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THE federal government has said it reduced the number of out-of-school-children in Nigeria by 31 percent in 2020.
The reduction in the number of out-of-school children in 2020, as stated by the federal government, occurred in spite of the fact that schools across the country, at the local, state and federal levels, were shutdown for most of the year (2020) due to lockdowns occasioned by the coronavirus pandemic.
Academic activities were suspended and schools were closed when the country started going into lockdown, starting with Lagos and Abuja at the end of March 2020.
Schools eventually reopened towards the end of the year, from September, when the Presidential Task Force on COVID-19 (PTF) gave the nod to school administrators and state governments to resume academic activities.
However, despite the disruption in the education sector for most of 2020, Adamu said the government was able to reduce the number of out-of-school-children in the country during the year.
Adamu, who announced the development on January 21, at a ministerial press briefing organised to showcase the achievements of the Ministry of Education in 2020, claimed that, during the year in focus, 3.247 million children who were hitherto not in school were enrolled.
The minister said the enrolment was as a result of several activities undertaken by the ministry.
The improved enrolment was also boosted by a $611,000 World Bank credit facility secured by the federal government, under the Better Education Service Delivery for All (BESDA) initiative to strengthen Universal Basic Education(UBE) in 17 states, in line with the Ministerial-Strategic-Plan on Out-of-school-children.
Noting that impressive school enrolment figures have been recorded in the states where the BESDA is being implemented, Adamu said, “I can tell you that through the BESDA initiative, we have reduced the figure of out-of-school-children by 3.247 million as at 31st December 2020.”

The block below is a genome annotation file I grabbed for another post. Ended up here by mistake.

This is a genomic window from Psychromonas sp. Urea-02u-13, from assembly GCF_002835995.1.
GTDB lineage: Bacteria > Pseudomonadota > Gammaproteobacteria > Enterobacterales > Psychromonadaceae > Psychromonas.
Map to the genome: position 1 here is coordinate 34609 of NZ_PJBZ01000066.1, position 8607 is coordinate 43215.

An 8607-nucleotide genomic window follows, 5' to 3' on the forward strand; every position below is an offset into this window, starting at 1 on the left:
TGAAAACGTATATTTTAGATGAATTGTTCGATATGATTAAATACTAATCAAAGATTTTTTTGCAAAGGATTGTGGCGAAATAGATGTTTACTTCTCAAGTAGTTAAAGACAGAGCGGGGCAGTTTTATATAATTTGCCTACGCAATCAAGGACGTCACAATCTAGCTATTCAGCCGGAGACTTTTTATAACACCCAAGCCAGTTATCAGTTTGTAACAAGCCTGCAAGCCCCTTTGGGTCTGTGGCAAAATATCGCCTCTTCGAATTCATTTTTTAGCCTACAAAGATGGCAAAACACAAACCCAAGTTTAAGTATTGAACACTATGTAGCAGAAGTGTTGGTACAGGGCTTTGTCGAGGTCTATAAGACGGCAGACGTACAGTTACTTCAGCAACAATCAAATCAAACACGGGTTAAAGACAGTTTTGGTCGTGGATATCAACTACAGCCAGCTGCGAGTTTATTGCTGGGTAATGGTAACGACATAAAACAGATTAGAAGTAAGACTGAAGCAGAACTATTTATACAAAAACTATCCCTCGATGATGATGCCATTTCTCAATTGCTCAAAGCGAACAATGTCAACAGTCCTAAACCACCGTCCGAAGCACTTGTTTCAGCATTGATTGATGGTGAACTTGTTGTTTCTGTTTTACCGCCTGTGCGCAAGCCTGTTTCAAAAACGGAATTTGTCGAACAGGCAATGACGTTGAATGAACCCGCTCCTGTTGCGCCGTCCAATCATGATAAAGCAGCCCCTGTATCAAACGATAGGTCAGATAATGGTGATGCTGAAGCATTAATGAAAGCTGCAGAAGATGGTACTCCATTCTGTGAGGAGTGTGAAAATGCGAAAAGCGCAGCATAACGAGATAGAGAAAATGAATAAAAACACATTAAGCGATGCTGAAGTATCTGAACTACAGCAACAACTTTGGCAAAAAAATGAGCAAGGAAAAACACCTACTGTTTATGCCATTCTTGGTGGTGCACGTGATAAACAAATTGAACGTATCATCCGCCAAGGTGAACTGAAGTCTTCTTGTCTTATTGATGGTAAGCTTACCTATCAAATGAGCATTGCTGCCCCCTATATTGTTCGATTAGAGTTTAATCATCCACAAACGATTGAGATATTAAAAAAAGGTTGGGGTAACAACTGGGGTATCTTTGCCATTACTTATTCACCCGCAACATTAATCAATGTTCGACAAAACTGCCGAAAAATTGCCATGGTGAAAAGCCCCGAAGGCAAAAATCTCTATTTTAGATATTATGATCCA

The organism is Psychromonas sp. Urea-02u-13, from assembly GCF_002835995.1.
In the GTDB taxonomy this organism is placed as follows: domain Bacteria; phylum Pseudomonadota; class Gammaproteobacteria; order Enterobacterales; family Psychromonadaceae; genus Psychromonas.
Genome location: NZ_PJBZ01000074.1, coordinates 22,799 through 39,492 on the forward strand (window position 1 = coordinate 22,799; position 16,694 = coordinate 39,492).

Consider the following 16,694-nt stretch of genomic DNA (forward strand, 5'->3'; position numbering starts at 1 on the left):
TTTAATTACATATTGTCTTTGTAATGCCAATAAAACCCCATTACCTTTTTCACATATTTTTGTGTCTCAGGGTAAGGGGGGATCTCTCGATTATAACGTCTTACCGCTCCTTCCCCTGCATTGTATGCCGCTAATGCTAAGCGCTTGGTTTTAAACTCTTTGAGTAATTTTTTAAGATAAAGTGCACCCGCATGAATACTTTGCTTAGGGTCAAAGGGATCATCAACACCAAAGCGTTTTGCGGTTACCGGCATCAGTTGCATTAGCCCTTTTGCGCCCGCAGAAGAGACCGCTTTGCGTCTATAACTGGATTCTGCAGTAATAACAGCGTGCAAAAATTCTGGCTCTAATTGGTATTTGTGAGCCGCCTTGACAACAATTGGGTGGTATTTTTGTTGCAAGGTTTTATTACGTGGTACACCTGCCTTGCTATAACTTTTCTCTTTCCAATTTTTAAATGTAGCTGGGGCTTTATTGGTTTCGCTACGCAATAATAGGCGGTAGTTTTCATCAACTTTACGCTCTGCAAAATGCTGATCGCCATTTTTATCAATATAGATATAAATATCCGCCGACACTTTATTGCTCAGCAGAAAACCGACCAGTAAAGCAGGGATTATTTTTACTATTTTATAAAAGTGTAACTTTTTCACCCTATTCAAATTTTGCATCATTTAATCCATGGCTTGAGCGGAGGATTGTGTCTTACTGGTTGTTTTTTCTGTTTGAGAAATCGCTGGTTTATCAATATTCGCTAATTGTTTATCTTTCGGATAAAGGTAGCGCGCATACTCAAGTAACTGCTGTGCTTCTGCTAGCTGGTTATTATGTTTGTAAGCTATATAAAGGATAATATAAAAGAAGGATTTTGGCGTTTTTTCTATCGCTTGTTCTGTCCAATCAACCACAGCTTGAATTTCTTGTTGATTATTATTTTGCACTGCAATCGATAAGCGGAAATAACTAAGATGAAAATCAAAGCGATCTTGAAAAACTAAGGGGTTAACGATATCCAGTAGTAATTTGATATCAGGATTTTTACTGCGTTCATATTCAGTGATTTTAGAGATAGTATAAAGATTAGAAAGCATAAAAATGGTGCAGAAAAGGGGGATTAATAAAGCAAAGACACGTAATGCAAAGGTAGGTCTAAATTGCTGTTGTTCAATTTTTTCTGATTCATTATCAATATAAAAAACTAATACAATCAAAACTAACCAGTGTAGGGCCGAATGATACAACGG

The additional 3.247 million enrolment, the minister further claimed, was made up of 1.792 million enrolled in formal schools, and another 1.454 million that were enrolled through non-formal interventions such as the Almajiri programme, girl-child nomadic education and internally displaced persons camps.
The figures, according to him, were confirmed by the National Population Commission and the National Bureau of Statistics.
Adamu added the National Association of Proprietors and School Owners of Nigeria (NAPSON) contributed to the enrolment of over one million out-of-school-children in 2020 with each private school sponsoring five students.
A breakdown of the total enrolment of 3.247 million for the concerned states, where the BESDA initiative was implemented, shows states involved as Adamawa, 25,714; Bauchi, 83,391; Borno, 62,336; Ebonyi, 65,471; Gombe, 52, 600; Jigawa, 47, 616; Kaduna, 39,091; Kano, 302,434, and Katsina 26,555.
Others were Kebbi, 25, 556; Niger, 73,568; Oyo, 40,007; Rivers, 22,782; Sokoto, 71,000; Taraba, 24, 246; Yobe 72,000; and Zamfara, 19,005.
Adamu said the federal government intended to enroll even more out-of-school-children in 2021.
Already schools have resumed in many states across the country and the minister revealed that another 500 million dollar credit facility obtained from the World Bank to drive the Adolescent Girls Learning and Empowerment (AGILE) programme would ensure that many girls were taken off the streets, trained and empowered.
In addition to reducing the number of out-of-school-children in the country in 2020, Adamu further claimed that, despite the lockdown, the government was able to reach and train millions of adult, non-literate Nigerians on basic literacy and numeracy across 14 states.
The training, according to the minister, resulted in 900,000 Nigerians being ‘taken off the shelf of adult illiterates’ in 2020, despite the lockdown.
Odera Nwizu, a school proprietor in Lagos, said the minister might have mistaken the number of pupils enrolled in these programmes as the number actively participating.
“It is possible that pupils were enrolled before or during the lockdown, but many of them would not have started school after the lockdown. So, it is a poor metric to use enrollment to determine outcomes. People get names from anywhere and submit as long as money is involved, but how many of those names are genuine? How many of those pupils started school eventually? Was there any effort made to track those who actually attended school in September after the lockdown?” he asked.
Emmanuel Ekuma, an education analyst, urged Nigerians to focus more on human development than statistics.
“I believe in numbers, being a mathematician myself, but we can do better as a country if we focus on delivering results than reducing ugly statistics we do not like. If we want a fair assessment of our work, then we must involve local and international stakeholders to do an independent assessment,” he noted.
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